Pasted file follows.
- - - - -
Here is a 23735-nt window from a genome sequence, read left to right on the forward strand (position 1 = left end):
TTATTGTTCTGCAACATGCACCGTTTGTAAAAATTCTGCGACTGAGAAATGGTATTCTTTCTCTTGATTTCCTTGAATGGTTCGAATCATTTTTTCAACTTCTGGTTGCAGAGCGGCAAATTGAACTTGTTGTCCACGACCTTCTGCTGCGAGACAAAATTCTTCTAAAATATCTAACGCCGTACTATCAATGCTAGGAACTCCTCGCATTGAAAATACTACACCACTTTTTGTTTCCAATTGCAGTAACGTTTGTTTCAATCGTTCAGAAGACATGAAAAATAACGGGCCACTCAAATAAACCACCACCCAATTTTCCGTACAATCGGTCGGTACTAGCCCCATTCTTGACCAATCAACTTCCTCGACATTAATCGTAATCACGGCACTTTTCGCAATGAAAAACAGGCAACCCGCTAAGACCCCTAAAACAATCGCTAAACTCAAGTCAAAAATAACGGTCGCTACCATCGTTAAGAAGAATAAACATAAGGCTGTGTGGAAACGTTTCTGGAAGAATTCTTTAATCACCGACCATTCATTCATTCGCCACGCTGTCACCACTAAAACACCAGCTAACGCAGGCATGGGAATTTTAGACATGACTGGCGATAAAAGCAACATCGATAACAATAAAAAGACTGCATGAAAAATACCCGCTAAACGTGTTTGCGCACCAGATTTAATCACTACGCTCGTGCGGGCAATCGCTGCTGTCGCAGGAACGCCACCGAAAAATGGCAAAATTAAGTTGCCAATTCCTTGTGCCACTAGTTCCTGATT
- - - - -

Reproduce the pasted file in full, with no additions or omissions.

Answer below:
Here is a 23735-nt window from a genome sequence, read left to right on the forward strand (position 1 = left end):
TTATTGTTCTGCAACATGCACCGTTTGTAAAAATTCTGCGACTGAGAAATGGTATTCTTTCTCTTGATTTCCTTGAATGGTTCGAATCATTTTTTCAACTTCTGGTTGCAGAGCGGCAAATTGAACTTGTTGTCCACGACCTTCTGCTGCGAGACAAAATTCTTCTAAAATATCTAACGCCGTACTATCAATGCTAGGAACTCCTCGCATTGAAAATACTACACCACTTTTTGTTTCCAATTGCAGTAACGTTTGTTTCAATCGTTCAGAAGACATGAAAAATAACGGGCCACTCAAATAAACCACCACCCAATTTTCCGTACAATCGGTCGGTACTAGCCCCATTCTTGACCAATCAACTTCCTCGACATTAATCGTAATCACGGCACTTTTCGCAATGAAAAACAGGCAACCCGCTAAGACCCCTAAAACAATCGCTAAACTCAAGTCAAAAATAACGGTCGCTACCATCGTTAAGAAGAATAAACATAAGGCTGTGTGGAAACGTTTCTGGAAGAATTCTTTAATCACCGACCATTCATTCATTCGCCACGCTGTCACCACTAAAACACCAGCTAACGCAGGCATGGGAATTTTAGACATGACTGGCGATAAAAGCAACATCGATAACAATAAAAAGACTGCATGAAAAATACCCGCTAAACGTGTTTGCGCACCAGATTTAATCACTACGCTCGTGCGGGCAATCGCTGCTGTCGCAGGAACGCCACCGAAAAATGGCAAAATTAAGTTGCCAATTCCTTGTGCCACTAGTTCCTGATT